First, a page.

Key Interactive Voice Response systems (Key IVR), from a business point of view, are effective and reliable. The technology for these systems is ever evolving and ever developing. Companies can use them as an automated payment service or simply to refer them to the correct line to reach the relevant team. They’re not just the recipients of the call, they can be programmed to dial up customers automatically and process the needs of the conversation.
Are You Being Served?
An estimation from Gartner projects shows that, “By 2020, the customer will manage 85% of the relationship with an enterprise without interacting with a human”. What does that tell us? It’s informing us that, love it or hate it, IVR is growing and becoming more sophisticated all the time. Within 5 years the vast majority of interactions with a business, from a consumer or customer perspective, will be managed telephonically. Of course it is inescapable that many people want to speak to an actual person about their miscellaneous troubles and there are always going to be scenarios that an automotive IVR system isn’t prepared for; so it’s important to have a human down the line for communication too. In fact the average IVR system supplies that option 4th selection in. Starting at the beginning, the infographic below displays an IVR’s average referral time to a human speaker.
It seems the majority subside after option three to speak to a human. Does this show a natural preference to speak to people as opposed to machines? Not necessarily because automation isn’t always necessarily the voice of a robot. In fact many companies choose to enlist professional actors in studios to perform the voice function of their automated equipment. 74% of people prefer listening to the voice of a women apparently because people want to hear a voice that sounds to care.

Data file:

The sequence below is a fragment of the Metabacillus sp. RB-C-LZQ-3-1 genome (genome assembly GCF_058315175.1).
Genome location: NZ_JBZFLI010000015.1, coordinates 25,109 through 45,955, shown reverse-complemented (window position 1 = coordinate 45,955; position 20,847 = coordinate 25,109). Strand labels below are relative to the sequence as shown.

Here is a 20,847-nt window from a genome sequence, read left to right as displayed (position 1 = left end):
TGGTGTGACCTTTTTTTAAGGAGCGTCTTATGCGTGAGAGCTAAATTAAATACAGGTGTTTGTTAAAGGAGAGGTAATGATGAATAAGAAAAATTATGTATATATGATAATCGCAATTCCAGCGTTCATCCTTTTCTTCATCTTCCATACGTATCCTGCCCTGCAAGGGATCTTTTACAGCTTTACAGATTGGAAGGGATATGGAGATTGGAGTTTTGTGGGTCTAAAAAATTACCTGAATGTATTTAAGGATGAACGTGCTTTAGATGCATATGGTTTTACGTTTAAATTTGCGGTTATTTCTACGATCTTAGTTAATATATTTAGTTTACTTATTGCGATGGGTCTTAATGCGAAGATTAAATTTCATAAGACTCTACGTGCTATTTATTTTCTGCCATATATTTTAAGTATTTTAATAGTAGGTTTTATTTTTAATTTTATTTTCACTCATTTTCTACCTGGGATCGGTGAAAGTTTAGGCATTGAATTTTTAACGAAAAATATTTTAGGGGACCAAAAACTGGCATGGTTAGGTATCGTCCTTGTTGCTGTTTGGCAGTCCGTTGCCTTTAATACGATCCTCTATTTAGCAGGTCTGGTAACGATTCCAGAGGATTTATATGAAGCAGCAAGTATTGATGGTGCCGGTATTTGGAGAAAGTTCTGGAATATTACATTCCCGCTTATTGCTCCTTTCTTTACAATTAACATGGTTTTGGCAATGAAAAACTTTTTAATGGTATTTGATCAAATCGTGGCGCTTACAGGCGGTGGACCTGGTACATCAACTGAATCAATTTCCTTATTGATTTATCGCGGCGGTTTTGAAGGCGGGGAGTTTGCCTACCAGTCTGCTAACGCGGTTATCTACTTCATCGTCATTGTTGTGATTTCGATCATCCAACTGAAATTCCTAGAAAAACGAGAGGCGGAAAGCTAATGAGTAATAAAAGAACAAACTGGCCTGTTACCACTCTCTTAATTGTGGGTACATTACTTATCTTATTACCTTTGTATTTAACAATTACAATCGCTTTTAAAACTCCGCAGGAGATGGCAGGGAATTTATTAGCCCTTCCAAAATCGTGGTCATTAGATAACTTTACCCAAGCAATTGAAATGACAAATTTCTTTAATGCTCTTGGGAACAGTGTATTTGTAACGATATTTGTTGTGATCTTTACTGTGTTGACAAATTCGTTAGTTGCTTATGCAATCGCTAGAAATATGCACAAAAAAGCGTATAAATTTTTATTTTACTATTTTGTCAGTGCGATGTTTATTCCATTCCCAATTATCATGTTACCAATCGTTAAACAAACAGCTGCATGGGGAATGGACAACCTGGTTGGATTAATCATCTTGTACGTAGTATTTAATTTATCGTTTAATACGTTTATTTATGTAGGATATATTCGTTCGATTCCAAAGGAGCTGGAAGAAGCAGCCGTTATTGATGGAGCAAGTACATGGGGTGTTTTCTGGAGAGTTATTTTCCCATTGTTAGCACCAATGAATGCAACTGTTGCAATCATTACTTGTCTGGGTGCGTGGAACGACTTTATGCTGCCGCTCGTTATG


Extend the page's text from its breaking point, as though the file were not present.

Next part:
What Do We want?
IVR has something of a divide. It is suggested that 66 percent of people believe that self-service is generally more convenient. This preference is even higher—82 percent—amongst Gen Y (babies born in the 80’s to early 90’s) consumers. However despite this statistic that states people prefer self-service, IVR can still get a negative reception, “an overwhelming 70% of respondents ranked this as the top factor affecting their satisfaction level”. So where is the problem? Is the problem that IVR is undesirable or poorly implemented? On one hand we have people telling us they prefer to do things by themselves, contrarily we have people informing us that they prefer to not interact with other people when performing things such as, checking their bank balance.
Doing it well.
The truth is the implementation of the IVR is the issue. Many companies don’t facilitate it correctly. You find they don’t subside to a person easily enough. Or oppositely they can’t perform basic functions, like checking your mobile phone bill. Speculatively it seems that IVR, like an organ, is a powerful instrument, if in the hands of people who know what they want from it. IVR direction should come from the customer’s needs and not what the business thinks the customer’s needs are, this is why many businesses record customer telephone conversations. What they learn there, they can teach their systems and adapt accordingly. Poor implementation of IVR is not without consequence, it is estimated that 81 percent of those who had a hard time solving their problems reported an intention to spread negative word-of-mouth.
In favour of IVR are the practicalities that are oh so attractive and what these systems can realise for your business. They have the power to cut down on fees. You have one payment to set up the IVR in the beginning, then maintenance. They can do the job of many employees and they do so without the temperament or erroneous nature of the human. Not to mention an IVR is never out of office and probably isn’t going to ask you to call back at a later date, unless they were referring you to a person in the first place.
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